Channel 10 faces financial ruin after it was forced to axe its latest iteration of I’m a Celebrity: Get me Out Of Here reality TV series after a test audience failed to identify any of the so-called celebrities.
The program’s axing will cost the struggling network millions as the first show hosted by Julia Morris and Dr Chris Brown (pictured above) was due to have screened on January 3 and station programmers believe MASH has long passed its use-by date in a prime-time slot.
My spies tell me the test audience at Fox Studios in Moore Park last night was so bored by the screenings of the first couple of episodes of the show that they streamed out of the studios early and went for a drink at the nearby Bat and Ball Hotel near the Sydney Cricket Ground.
The shock and then despair shown by the Ten network executives to the audience’s negative reaction are easily explained: although the seventh season of the show has been shot in Australia for the first time – in northern NSW in fact – it has cost the struggling network millions to produce.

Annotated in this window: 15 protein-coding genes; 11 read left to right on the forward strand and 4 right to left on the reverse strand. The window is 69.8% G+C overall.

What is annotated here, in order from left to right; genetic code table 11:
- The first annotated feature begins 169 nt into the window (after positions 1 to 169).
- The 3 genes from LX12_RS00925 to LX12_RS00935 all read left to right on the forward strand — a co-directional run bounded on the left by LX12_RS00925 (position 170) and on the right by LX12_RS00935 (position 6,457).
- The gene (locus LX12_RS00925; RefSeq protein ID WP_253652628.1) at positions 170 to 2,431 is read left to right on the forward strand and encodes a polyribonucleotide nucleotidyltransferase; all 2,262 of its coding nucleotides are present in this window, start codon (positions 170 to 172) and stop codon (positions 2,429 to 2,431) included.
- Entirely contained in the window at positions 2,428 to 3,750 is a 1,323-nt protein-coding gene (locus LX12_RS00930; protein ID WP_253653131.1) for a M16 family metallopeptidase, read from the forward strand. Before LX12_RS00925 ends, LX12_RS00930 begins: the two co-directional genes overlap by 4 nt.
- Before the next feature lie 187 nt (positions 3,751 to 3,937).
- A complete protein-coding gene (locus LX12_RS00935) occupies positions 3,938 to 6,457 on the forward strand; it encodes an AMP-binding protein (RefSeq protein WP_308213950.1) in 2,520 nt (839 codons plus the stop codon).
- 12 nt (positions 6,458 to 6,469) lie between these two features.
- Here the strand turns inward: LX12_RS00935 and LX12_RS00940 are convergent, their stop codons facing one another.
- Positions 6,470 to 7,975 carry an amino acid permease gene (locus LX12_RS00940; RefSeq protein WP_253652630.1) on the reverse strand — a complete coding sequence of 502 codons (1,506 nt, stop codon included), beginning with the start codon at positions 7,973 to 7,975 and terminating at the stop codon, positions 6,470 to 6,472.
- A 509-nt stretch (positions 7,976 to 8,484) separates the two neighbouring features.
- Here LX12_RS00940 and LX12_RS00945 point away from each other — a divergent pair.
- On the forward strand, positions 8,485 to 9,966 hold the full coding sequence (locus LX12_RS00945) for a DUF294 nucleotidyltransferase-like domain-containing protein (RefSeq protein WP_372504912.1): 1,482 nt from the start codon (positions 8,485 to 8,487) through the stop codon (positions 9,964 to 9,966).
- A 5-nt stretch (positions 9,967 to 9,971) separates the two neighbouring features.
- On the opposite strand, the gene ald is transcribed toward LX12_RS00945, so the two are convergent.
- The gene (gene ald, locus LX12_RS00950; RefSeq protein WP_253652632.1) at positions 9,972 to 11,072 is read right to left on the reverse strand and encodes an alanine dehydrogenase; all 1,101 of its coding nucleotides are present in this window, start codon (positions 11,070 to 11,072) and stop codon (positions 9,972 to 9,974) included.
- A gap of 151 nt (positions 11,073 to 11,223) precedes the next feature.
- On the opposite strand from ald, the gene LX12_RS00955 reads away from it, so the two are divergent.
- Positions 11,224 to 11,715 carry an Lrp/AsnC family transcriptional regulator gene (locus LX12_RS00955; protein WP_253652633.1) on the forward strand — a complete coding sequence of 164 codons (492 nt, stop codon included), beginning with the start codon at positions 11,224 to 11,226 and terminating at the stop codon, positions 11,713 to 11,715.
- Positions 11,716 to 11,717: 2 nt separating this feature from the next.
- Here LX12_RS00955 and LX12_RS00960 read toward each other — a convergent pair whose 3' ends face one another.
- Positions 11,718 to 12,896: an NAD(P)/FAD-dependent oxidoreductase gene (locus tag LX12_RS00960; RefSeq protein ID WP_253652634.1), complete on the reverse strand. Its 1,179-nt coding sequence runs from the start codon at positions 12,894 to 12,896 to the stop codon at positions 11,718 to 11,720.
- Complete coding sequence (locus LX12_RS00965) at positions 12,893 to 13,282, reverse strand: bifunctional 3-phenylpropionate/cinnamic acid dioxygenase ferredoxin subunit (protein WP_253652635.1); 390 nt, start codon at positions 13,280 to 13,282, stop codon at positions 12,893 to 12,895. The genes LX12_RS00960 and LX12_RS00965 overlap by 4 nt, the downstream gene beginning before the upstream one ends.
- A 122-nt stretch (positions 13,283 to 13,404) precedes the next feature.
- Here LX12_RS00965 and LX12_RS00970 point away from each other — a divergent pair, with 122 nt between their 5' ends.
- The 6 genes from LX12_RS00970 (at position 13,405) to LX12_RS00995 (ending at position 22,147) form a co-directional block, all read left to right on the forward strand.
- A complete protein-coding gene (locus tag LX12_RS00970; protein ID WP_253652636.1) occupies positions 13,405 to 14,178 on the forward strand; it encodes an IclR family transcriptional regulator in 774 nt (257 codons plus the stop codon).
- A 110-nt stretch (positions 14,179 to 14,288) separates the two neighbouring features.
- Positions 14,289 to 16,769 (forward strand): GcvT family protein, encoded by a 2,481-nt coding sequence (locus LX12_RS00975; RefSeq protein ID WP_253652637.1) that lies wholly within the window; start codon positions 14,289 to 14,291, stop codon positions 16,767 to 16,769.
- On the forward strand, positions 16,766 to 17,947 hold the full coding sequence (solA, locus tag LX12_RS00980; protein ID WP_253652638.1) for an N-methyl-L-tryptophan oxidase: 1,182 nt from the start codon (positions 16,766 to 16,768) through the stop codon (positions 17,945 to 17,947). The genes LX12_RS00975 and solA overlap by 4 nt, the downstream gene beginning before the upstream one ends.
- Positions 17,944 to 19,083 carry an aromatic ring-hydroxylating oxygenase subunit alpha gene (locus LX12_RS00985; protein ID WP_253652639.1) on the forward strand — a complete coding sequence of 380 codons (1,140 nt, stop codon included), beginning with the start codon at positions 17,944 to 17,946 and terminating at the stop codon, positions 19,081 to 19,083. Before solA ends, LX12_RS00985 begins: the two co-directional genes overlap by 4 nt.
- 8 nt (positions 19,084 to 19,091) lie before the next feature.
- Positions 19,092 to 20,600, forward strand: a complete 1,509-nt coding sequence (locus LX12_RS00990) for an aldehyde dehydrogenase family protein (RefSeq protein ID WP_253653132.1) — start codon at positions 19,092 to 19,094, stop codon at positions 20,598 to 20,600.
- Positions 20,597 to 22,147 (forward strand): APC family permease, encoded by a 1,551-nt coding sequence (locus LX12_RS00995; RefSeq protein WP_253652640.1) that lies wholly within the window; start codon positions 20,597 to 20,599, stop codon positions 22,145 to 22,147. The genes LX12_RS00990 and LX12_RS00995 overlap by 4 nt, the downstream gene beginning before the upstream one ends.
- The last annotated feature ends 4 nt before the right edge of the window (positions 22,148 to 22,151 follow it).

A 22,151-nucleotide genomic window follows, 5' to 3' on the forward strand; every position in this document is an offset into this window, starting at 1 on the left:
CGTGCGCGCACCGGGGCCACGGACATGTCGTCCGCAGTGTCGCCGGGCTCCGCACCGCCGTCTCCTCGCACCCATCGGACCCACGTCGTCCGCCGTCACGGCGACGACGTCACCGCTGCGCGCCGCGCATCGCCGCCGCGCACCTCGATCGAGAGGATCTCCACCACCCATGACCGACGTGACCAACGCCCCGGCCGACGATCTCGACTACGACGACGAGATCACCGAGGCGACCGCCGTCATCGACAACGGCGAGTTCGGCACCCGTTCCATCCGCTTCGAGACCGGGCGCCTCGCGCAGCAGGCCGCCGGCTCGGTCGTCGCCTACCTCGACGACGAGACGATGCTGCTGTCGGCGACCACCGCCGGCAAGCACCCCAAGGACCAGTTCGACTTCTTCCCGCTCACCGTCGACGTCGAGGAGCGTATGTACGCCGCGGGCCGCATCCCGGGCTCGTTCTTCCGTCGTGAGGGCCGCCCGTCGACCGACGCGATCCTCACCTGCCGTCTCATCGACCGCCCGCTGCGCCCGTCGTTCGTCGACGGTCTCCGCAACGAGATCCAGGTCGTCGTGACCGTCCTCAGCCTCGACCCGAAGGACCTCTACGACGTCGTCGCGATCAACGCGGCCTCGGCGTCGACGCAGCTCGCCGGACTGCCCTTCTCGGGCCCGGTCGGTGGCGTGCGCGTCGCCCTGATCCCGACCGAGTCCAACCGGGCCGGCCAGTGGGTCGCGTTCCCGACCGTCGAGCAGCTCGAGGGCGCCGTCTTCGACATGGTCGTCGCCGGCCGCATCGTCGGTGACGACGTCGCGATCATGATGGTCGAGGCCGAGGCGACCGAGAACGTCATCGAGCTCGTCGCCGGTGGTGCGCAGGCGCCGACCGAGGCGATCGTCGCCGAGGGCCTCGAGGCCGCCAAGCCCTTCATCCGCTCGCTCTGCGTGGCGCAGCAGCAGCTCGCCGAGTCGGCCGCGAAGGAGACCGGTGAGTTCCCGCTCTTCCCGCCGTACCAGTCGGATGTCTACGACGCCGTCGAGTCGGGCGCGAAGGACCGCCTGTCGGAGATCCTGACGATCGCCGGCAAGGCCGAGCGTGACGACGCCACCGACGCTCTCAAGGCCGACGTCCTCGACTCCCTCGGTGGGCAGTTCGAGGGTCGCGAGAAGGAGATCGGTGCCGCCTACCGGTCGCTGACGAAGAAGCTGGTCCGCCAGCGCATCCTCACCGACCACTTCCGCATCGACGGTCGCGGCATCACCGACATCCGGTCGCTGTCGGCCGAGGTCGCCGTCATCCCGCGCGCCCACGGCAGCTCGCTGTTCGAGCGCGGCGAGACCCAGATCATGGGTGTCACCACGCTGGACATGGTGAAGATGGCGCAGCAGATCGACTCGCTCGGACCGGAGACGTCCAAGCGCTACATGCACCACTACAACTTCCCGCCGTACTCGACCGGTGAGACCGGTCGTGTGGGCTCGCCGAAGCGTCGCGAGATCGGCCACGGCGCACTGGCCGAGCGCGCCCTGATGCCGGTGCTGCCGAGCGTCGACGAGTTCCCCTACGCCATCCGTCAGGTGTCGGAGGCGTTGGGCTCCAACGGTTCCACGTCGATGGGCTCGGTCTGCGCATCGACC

Ten had high hopes that the show would be a rating winner for 2021. A classy promo featuring the two hosts in a clever tribute to great Aussie films of the past is said to have cost close to a million to produce and has been running for several months.
I’m told network executives were close to tears as the test audience shouted “Who the fuck were those no-bodies?”, “Celebrities? Yeah, right! Pull the other one!”, “One of the blokes looked a bit like Karl Stefanovic only fitter and with a personality” and “I thought Bud Tingwell was dead”.
The Ten Network hierarchy are putting on a brave face but one station executive broke ranks overnight and told me: “We started to run out of celebrities around season three. We’ve got to face facts: Australia is a shitty little country really and there’s probably no more ‘celebrities’ out there than there are in the entire ‘glitterati’ of so-called Sydney society.
“The show should have been put out of its misery back then. It’s been a turkey for years.”
But I’m told marketing experts that the panicked network has called in believe all is not lost.
They want to rebrand it as a bit of a reality TV spoof under the title: Who the hell are these has-been who never weres?: Let’s hope they all get carried out of here in a box.